NASA chief scientist Ellen Stofan believes we're close to finding alien life
Indications within a decade; definitive evidence within "20 to 30 years," she said
Finding water on other celestial bodies is key to determination
They may not be “Star Trek”-type extraterrestrials, but we may be close to finding evidence of alien life, a NASA scientist says.
“I think we’re going to have strong indications of life beyond Earth within a decade, and I think we’re going to have definitive evidence within 20 to 30 years,” NASA chief scientist Ellen Stofan said Tuesday during a panel discussion on water in the universe.
“We know where to look. We know how to look,” she said. “In most cases, we have the technology, and we’re on a path to implementing it. And so I think we’re definitely on the road.”
NASA released a graphic noting that scientists have found evidence or indications of water on a number of celestial bodies, including the dwarf planet Ceres and Jupiter’s moon Europa.
The Hubble Space Telescope has been key to the discoveries, NASA said in a news release.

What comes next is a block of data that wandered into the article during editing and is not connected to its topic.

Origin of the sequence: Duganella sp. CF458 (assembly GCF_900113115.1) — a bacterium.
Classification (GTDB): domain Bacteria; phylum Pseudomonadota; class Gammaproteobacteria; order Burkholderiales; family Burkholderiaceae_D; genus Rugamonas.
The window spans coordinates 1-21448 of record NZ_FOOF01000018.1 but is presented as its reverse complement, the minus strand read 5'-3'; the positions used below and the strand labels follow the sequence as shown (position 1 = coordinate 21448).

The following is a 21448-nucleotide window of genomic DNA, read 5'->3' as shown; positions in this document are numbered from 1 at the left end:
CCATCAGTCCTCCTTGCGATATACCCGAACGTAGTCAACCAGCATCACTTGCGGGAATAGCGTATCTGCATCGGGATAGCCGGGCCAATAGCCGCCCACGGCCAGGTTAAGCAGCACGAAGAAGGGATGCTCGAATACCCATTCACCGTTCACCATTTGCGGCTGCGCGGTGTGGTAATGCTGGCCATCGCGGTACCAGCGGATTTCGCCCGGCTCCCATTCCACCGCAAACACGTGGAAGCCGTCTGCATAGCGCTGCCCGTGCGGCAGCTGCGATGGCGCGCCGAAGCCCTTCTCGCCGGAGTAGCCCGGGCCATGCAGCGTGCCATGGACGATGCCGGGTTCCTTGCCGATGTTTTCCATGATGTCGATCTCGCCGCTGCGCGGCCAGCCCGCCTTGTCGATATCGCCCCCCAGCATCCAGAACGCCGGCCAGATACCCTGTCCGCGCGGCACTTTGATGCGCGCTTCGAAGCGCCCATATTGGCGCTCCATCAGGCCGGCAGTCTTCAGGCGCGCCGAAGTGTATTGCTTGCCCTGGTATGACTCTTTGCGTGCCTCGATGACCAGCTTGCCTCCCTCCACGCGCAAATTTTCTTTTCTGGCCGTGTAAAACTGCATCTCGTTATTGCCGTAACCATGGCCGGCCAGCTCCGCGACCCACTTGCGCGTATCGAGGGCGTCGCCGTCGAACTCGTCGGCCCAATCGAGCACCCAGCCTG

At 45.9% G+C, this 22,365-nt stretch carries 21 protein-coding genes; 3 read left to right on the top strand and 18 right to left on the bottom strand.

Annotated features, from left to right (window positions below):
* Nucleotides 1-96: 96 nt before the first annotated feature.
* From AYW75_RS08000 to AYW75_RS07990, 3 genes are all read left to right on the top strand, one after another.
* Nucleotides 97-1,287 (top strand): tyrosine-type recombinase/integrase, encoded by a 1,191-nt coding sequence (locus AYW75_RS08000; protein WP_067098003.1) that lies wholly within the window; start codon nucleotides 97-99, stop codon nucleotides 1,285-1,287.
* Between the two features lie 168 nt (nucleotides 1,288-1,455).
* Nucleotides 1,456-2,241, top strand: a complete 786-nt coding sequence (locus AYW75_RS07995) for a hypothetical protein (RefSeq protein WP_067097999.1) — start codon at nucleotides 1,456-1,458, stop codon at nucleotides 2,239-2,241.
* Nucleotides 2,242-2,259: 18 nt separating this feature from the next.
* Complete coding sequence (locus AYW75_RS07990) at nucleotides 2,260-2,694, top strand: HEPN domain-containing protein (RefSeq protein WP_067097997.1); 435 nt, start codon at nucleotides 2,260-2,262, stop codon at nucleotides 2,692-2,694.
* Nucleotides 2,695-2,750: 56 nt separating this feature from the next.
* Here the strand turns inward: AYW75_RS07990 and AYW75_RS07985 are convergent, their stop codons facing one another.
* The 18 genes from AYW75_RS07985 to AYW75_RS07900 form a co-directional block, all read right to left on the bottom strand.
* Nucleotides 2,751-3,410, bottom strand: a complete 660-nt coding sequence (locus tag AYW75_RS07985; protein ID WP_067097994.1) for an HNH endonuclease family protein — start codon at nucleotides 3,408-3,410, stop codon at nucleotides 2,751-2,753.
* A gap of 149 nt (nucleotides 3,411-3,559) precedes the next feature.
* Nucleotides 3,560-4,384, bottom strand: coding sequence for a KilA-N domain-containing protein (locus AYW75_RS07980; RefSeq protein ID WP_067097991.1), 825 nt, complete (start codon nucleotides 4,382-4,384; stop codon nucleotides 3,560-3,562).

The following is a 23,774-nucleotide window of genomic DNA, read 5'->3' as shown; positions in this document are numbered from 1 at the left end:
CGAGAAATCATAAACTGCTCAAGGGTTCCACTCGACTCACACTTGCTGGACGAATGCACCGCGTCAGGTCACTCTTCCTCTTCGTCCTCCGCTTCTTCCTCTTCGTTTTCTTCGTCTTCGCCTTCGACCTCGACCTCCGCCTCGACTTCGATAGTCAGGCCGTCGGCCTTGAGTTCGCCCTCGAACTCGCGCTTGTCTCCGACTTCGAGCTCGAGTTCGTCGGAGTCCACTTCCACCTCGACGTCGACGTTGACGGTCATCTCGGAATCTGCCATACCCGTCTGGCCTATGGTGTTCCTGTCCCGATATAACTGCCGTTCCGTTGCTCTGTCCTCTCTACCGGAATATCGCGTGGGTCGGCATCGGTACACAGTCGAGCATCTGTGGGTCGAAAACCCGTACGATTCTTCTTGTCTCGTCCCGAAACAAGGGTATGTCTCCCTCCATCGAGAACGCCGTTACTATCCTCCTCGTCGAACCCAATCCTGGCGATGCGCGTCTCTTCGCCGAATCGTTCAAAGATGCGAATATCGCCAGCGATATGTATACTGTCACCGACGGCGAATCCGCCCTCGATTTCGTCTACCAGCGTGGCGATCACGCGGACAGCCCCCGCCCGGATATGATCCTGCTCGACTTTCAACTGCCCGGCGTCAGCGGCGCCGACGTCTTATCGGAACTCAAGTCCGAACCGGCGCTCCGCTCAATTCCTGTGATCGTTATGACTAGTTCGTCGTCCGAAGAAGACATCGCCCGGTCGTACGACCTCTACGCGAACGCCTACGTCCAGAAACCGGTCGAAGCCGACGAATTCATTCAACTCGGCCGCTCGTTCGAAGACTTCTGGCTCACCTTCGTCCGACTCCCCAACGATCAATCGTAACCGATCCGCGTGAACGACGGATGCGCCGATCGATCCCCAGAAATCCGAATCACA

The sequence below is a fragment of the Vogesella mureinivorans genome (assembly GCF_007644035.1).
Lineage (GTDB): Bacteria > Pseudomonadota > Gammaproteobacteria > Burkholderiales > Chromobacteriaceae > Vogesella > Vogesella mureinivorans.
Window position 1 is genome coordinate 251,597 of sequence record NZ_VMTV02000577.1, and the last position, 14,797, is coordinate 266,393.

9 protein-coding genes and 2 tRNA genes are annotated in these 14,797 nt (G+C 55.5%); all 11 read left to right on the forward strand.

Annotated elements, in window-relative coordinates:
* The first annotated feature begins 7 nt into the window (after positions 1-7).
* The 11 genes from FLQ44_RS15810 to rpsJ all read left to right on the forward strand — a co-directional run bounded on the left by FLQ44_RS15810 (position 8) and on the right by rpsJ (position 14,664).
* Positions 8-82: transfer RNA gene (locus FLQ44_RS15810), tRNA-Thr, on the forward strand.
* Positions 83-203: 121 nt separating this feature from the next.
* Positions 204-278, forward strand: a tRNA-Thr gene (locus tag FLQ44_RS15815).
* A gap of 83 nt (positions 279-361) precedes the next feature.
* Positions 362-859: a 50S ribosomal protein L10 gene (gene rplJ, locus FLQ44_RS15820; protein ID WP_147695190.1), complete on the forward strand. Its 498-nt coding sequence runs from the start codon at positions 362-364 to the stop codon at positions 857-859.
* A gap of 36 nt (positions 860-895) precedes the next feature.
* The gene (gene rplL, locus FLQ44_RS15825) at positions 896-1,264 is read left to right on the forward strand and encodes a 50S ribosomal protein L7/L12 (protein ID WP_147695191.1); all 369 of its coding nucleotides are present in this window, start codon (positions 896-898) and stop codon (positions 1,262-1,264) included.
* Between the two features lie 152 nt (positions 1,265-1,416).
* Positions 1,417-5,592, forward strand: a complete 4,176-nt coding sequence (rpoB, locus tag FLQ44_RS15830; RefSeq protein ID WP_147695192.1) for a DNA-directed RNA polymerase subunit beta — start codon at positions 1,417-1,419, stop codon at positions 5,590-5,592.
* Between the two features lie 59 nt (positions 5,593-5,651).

“Scientists using NASA’s Hubble Space Telescope recently provided powerful evidence that (Jupiter’s moon) Ganymede has a saltwater, sub-surface ocean, likely sandwiched between two layers of ice,” the agency noted.
There are some caveats involved, of course. NASA isn’t talking about intelligent alien civilizations from the Alpha Quadrant; it’s referring to microorganisms.
“We are not talking about little green men,” Stofan said at the panel. “We are talking about little microbes.”
Still, former astronaut John Grunsfeld said it’s an exciting time – and he thinks it’s just a matter of time before we find life outside our solar system as well.
“I think we’re one generation away in our solar system, whether it’s on an icy moon or on Mars, and one generation on a planet around a nearby star,” he said.
And, he added, who knows what that life will look like?
“Once we get out beyond Mars, the likelihood that it’s similar to Earth because we share that material gets very, very low,” he said. “And I think that’s where it starts getting exceptionally exciting.”